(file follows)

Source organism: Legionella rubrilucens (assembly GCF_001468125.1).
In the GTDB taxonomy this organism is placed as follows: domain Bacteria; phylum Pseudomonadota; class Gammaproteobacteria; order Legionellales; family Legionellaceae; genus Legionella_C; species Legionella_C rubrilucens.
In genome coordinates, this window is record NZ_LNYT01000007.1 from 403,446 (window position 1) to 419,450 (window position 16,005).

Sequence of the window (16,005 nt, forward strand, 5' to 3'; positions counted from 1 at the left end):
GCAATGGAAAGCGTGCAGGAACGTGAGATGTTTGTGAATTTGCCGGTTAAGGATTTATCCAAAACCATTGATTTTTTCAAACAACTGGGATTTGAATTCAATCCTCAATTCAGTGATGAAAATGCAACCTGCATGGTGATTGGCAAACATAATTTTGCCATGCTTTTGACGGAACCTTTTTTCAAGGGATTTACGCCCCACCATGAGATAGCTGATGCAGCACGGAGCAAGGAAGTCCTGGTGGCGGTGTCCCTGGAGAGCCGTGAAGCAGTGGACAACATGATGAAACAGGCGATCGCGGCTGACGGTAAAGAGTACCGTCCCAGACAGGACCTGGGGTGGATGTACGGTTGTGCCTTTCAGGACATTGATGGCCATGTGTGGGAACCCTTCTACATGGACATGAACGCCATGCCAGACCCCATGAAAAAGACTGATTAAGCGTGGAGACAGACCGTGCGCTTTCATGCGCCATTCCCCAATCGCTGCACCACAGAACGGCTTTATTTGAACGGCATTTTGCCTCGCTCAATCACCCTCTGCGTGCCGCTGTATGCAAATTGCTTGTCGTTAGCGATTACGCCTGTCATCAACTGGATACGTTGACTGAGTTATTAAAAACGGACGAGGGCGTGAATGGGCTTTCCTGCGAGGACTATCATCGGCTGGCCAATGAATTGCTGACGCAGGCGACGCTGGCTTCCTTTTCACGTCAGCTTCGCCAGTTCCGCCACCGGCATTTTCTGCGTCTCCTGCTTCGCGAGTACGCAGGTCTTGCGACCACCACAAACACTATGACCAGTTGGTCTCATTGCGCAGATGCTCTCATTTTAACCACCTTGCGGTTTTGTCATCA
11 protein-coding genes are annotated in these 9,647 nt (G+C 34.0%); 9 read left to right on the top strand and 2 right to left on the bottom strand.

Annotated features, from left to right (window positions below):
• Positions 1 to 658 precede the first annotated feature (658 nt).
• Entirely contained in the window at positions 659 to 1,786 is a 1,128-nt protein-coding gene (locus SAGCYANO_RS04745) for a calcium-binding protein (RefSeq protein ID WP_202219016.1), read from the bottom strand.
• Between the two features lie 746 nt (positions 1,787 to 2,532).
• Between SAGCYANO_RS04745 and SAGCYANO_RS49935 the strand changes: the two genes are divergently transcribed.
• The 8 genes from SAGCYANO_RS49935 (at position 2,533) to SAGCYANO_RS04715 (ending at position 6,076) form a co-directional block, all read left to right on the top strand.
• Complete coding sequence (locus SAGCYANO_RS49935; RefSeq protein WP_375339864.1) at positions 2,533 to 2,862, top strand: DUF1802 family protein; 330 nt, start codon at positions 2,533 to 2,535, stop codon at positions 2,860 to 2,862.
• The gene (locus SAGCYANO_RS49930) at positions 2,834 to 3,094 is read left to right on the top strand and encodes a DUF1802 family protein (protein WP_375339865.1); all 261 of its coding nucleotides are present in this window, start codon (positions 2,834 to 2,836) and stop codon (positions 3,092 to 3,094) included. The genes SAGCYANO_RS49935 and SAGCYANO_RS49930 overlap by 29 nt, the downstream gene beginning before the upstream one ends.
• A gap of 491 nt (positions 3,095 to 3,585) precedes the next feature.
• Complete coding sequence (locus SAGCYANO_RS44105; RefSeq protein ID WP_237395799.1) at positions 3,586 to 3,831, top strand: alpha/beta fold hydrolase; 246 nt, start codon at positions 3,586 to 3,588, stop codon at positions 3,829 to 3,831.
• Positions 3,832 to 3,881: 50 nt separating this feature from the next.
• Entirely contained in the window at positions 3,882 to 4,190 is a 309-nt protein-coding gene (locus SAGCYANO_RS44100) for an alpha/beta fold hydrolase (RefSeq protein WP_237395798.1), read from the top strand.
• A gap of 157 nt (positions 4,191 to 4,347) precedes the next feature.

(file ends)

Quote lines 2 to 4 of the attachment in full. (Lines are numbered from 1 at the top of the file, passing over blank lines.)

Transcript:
In the GTDB taxonomy this organism is placed as follows: domain Bacteria; phylum Pseudomonadota; class Gammaproteobacteria; order Legionellales; family Legionellaceae; genus Legionella_C; species Legionella_C rubrilucens.
In genome coordinates, this window is record NZ_LNYT01000007.1 from 403,446 (window position 1) to 419,450 (window position 16,005).

Sequence of the window (16,005 nt, forward strand, 5' to 3'; positions counted from 1 at the left end):